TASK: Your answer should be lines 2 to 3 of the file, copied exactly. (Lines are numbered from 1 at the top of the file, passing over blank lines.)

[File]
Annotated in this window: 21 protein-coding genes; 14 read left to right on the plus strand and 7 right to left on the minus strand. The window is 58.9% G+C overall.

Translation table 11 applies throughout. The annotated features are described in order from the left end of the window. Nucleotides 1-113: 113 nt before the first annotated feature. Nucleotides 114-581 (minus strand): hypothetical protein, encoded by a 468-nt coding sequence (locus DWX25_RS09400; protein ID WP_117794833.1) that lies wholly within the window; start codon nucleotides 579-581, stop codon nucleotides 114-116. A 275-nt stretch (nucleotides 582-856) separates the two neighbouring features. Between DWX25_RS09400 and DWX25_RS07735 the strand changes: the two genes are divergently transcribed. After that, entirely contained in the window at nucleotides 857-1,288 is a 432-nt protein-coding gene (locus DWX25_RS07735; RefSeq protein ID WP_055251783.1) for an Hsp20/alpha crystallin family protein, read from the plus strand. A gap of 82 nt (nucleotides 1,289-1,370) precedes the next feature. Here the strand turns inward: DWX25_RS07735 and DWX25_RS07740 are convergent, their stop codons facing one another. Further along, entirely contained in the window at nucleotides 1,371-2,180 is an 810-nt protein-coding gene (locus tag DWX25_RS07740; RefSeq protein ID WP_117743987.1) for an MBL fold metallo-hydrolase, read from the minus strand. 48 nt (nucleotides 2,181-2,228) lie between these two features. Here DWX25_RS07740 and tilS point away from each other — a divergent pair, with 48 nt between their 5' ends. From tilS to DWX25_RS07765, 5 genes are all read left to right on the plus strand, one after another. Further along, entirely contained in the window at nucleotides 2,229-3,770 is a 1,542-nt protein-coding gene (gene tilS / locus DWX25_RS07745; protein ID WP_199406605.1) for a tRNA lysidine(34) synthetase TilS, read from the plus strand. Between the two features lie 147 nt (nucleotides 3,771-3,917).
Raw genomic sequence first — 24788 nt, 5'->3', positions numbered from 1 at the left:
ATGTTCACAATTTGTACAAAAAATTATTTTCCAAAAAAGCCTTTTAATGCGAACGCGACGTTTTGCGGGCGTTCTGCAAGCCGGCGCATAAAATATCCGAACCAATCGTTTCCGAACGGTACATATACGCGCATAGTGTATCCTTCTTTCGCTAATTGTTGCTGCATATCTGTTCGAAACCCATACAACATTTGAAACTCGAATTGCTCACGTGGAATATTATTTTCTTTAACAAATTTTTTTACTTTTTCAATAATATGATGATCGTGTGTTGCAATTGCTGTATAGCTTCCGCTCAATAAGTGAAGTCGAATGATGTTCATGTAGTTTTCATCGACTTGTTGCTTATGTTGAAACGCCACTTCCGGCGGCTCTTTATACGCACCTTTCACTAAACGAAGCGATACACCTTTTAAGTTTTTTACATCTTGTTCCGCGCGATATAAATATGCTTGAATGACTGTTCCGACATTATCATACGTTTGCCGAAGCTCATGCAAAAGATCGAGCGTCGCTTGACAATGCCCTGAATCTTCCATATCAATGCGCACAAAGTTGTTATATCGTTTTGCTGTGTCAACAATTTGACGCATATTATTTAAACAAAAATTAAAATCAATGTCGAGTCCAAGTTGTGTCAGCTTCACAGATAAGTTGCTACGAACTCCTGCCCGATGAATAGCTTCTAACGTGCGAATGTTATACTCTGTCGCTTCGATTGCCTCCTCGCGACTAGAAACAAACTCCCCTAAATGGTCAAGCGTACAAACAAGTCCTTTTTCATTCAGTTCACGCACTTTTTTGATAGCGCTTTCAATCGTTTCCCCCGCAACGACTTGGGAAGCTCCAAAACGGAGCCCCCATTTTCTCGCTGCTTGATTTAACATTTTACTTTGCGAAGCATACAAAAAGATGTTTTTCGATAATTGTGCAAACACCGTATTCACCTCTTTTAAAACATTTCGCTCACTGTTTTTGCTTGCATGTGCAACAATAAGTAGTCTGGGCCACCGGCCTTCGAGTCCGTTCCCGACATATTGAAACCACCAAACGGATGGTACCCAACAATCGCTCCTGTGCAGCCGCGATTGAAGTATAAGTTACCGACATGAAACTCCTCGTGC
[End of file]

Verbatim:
Translation table 11 applies throughout. The annotated features are described in order from the left end of the window. Nucleotides 1-113: 113 nt before the first annotated feature. Nucleotides 114-581 (minus strand): hypothetical protein, encoded by a 468-nt coding sequence (locus DWX25_RS09400; protein ID WP_117794833.1) that lies wholly within the window; start codon nucleotides 579-581, stop codon nucleotides 114-116. A 275-nt stretch (nucleotides 582-856) separates the two neighbouring features. Between DWX25_RS09400 and DWX25_RS07735 the strand changes: the two genes are divergently transcribed. After that, entirely contained in the window at nucleotides 857-1,288 is a 432-nt protein-coding gene (locus DWX25_RS07735; RefSeq protein ID WP_055251783.1) for an Hsp20/alpha crystallin family protein, read from the plus strand. A gap of 82 nt (nucleotides 1,289-1,370) precedes the next feature. Here the strand turns inward: DWX25_RS07735 and DWX25_RS07740 are convergent, their stop codons facing one another. Further along, entirely contained in the window at nucleotides 1,371-2,180 is an 810-nt protein-coding gene (locus tag DWX25_RS07740; RefSeq protein ID WP_117743987.1) for an MBL fold metallo-hydrolase, read from the minus strand. 48 nt (nucleotides 2,181-2,228) lie between these two features. Here DWX25_RS07740 and tilS point away from each other — a divergent pair, with 48 nt between their 5' ends. From tilS to DWX25_RS07765, 5 genes are all read left to right on the plus strand, one after another. Further along, entirely contained in the window at nucleotides 2,229-3,770 is a 1,542-nt protein-coding gene (gene tilS / locus DWX25_RS07745; protein ID WP_199406605.1) for a tRNA lysidine(34) synthetase TilS, read from the plus strand. Between the two features lie 147 nt (nucleotides 3,771-3,917).
Raw genomic sequence first — 24788 nt, 5'->3', positions numbered from 1 at the left: